If you have anemia during pregnancy, you are not alone! The body goes through many changes during pregnancy, and the demand for multiple nutrients is increased. During pregnancy, the volume of blood increases, and more nutrients like iron are needed to make more red blood cells. If the body isn’t able to keep up with this demand and levels fall too low it’s called anemia.
There are multiple types of anemia. Iron-deficiency anemia (IDA) is the most common type of anemia worldwide. Anemia can also be caused by a deficiency of other nutrients, including folate, vitamin B12, and vitamin B6. Side effects and risks of anemia during pregnancy could include weakness, fatigue, shortness of breath, dizziness, chest pain, irregular heartbeat, cold hands and feet, and trouble concentrating. And, in more serious circumstances, if left untreated anemia can lead to complications like lower birth weight, premature birth, cognitive defects, or maternal depression.
Luckily, anemia is very treatable! Making sure that you are consuming enough iron and folate are two great ways to help prevent and reduce the risk of anemia. The Recommended Dietary Allowance (RDA) for iron is 27 mg per day for pregnant women. The RDA for folate is 600 mcg DFE per day for pregnant women. Iron and folate both are important for many reasons during pregnancy and both contribute to the production of healthy red blood cells and the prevention of several preterm birth conditions.
5 Natural Remedies For Anemia During Pregnancy
There are many natural ways to make sure you’re getting your body the nutrition it needs to produce plenty of healthy red blood cells. These remedies include consuming iron and folate-rich foods, consuming foods high in vitamin C, cooking with cast iron cookware, and supplementing as indicated. Let’s take a closer look at each of these remedies!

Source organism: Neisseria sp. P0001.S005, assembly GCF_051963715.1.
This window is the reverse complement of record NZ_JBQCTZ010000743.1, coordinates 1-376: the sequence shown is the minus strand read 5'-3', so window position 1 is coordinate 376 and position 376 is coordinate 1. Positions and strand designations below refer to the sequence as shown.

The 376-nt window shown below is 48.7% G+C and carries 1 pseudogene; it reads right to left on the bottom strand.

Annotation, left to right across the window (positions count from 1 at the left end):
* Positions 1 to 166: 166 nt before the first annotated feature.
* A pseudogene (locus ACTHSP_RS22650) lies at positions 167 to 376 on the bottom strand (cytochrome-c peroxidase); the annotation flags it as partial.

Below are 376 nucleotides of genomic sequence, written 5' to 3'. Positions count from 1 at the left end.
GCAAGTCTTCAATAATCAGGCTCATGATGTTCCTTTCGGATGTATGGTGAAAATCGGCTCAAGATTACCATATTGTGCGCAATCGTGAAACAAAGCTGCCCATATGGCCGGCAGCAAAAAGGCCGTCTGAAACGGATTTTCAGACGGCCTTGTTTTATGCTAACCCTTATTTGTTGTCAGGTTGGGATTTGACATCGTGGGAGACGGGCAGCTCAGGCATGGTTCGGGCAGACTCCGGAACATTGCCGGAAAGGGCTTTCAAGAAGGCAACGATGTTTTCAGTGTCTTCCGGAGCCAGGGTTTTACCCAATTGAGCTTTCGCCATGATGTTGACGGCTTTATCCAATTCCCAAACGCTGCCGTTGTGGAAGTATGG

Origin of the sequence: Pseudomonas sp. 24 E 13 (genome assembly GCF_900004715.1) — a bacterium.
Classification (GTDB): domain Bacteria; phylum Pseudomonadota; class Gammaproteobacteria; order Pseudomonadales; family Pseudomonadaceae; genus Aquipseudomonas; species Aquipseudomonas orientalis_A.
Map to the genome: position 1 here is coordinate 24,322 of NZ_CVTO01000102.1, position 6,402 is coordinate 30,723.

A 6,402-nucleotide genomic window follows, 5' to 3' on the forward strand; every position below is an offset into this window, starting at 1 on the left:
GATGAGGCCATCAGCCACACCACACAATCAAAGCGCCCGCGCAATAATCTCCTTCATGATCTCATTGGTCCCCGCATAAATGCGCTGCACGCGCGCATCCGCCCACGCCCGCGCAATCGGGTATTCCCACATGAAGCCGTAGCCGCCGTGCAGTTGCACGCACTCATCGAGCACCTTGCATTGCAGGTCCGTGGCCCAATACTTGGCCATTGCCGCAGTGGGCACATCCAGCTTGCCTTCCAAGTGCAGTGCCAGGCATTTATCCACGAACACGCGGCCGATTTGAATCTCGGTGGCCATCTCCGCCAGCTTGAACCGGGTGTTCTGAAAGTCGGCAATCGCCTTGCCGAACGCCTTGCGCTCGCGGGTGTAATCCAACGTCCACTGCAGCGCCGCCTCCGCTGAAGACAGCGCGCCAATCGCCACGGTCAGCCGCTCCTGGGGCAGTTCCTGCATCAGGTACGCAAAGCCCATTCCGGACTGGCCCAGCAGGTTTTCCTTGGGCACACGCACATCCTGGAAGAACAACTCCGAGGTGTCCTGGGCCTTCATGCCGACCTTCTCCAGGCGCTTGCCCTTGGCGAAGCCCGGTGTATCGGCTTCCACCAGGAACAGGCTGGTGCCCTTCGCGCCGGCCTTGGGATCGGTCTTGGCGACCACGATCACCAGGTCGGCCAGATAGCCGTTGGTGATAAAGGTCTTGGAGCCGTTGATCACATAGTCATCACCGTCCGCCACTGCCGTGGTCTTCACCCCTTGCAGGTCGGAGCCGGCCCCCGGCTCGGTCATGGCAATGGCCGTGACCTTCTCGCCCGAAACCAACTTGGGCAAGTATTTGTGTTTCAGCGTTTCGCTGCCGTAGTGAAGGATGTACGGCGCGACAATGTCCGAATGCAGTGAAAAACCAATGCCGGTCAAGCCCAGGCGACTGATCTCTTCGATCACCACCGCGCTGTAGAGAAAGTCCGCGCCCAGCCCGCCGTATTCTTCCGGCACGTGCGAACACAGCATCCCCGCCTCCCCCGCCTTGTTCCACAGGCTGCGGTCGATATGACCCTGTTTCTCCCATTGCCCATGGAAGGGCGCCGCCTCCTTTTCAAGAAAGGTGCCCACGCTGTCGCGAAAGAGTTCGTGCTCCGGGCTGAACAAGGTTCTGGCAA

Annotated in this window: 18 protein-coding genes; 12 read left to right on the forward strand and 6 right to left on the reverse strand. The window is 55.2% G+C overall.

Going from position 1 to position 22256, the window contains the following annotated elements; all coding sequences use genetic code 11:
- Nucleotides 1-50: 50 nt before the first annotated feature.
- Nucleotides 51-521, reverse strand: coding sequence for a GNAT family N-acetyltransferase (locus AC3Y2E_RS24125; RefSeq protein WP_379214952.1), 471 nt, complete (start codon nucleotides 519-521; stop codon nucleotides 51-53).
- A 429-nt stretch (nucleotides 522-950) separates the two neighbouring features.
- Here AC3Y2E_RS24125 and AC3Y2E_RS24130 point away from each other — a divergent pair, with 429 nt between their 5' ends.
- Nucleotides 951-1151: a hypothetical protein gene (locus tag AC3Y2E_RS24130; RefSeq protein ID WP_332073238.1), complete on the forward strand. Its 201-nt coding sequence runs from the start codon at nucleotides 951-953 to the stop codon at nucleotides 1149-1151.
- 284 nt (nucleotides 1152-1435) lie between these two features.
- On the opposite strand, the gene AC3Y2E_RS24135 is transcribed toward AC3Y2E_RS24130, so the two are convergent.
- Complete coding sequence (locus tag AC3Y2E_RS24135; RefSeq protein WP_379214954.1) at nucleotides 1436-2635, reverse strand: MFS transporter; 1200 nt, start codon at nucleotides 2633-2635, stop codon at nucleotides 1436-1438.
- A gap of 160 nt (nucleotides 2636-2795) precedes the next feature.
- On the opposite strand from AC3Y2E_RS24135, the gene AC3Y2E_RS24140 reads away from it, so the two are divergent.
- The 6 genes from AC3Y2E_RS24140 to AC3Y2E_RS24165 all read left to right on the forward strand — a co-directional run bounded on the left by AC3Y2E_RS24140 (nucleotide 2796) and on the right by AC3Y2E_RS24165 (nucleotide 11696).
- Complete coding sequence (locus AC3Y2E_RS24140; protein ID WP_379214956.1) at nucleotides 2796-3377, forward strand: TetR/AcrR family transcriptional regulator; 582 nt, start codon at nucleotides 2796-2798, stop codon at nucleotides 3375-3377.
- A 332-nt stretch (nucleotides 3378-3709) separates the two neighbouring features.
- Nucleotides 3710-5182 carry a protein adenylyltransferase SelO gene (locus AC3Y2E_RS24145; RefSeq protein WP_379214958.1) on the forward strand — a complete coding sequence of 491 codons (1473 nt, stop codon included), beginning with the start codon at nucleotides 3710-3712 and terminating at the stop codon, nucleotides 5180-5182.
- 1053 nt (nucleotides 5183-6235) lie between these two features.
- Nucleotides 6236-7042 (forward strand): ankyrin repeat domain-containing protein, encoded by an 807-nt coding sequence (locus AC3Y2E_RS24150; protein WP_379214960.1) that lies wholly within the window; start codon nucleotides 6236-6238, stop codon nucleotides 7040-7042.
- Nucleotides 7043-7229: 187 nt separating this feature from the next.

Anemia can be caused by a few different deficiencies, but iron deficiency anemia (IDA) is the most common. Incorporating more iron-rich foods into your diet is a key step to preventing anemia and improving iron stores when diagnosed with IDA. The Recommended Dietary Intake (RDA) of iron for pregnant women is 27 mg per day.
Eating meat, especially red meat, is one of the best sources of heme iron. Heme sources of iron are absorbed much better by the body than non-heme sources of iron. Due to this lower absorption, vegetarians who only consume non-heme sources of iron need much more than iron than the RDA to achieve adequate iron levels.
In addition to consuming plenty of iron-rich foods, when diagnosed with IDA, it is also important to supplement with iron. Review your blood work and discuss proper dosage with your clinician.
Food Sources of Iron
- Liver (3 oz. = 9.9 mg)
- Red meat (3 oz. steak = 2.3 mg)
- Cooked oysters (3 oz = 5.9 mg)
- Tofu (½ cup = 6.6 mg)
- Chickpeas (1 cup = 12.5 mg)
- Cooked spinach (1 cup = 6.5 mg)
Foods with Folate
Getting the appropriate amount of folate during pregnancy is important for many reasons. Adequate folate not only helps to prevent anemia but also promotes the healthy formation of the neural tube and proper growth of the fetus. Folate is associated with the creation of new cells and the prevention of major birth defects like anencephaly and spina bifida. Pregnant women should consume at least 600 mcg DFE each day to help promote a healthy pregnancy and delivery!